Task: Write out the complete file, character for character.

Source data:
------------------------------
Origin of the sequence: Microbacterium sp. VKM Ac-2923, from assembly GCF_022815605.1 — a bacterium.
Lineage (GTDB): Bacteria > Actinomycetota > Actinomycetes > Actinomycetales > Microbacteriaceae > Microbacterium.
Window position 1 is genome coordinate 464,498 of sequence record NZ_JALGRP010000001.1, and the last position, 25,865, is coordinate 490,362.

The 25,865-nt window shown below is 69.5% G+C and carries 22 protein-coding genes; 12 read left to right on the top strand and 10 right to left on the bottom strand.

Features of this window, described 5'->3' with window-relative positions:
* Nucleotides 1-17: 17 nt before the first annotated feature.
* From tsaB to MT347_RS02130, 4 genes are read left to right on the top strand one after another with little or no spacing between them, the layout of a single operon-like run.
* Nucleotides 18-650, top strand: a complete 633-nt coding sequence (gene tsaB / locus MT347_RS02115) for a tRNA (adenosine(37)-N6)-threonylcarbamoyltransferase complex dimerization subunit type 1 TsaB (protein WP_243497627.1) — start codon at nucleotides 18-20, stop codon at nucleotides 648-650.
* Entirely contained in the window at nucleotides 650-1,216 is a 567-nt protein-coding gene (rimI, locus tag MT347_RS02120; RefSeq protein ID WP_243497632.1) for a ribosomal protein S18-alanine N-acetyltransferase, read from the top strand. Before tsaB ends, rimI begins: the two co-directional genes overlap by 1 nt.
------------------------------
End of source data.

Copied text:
Origin of the sequence: Microbacterium sp. VKM Ac-2923, from assembly GCF_022815605.1 — a bacterium.
Lineage (GTDB): Bacteria > Actinomycetota > Actinomycetes > Actinomycetales > Microbacteriaceae > Microbacterium.
Window position 1 is genome coordinate 464,498 of sequence record NZ_JALGRP010000001.1, and the last position, 25,865, is coordinate 490,362.

The 25,865-nt window shown below is 69.5% G+C and carries 22 protein-coding genes; 12 read left to right on the top strand and 10 right to left on the bottom strand.

Features of this window, described 5'->3' with window-relative positions:
* Nucleotides 1-17: 17 nt before the first annotated feature.
* From tsaB to MT347_RS02130, 4 genes are read left to right on the top strand one after another with little or no spacing between them, the layout of a single operon-like run.
* Nucleotides 18-650, top strand: a complete 633-nt coding sequence (gene tsaB / locus MT347_RS02115) for a tRNA (adenosine(37)-N6)-threonylcarbamoyltransferase complex dimerization subunit type 1 TsaB (protein WP_243497627.1) — start codon at nucleotides 18-20, stop codon at nucleotides 648-650.
* Entirely contained in the window at nucleotides 650-1,216 is a 567-nt protein-coding gene (rimI, locus tag MT347_RS02120; RefSeq protein ID WP_243497632.1) for a ribosomal protein S18-alanine N-acetyltransferase, read from the top strand. Before tsaB ends, rimI begins: the two co-directional genes overlap by 1 nt.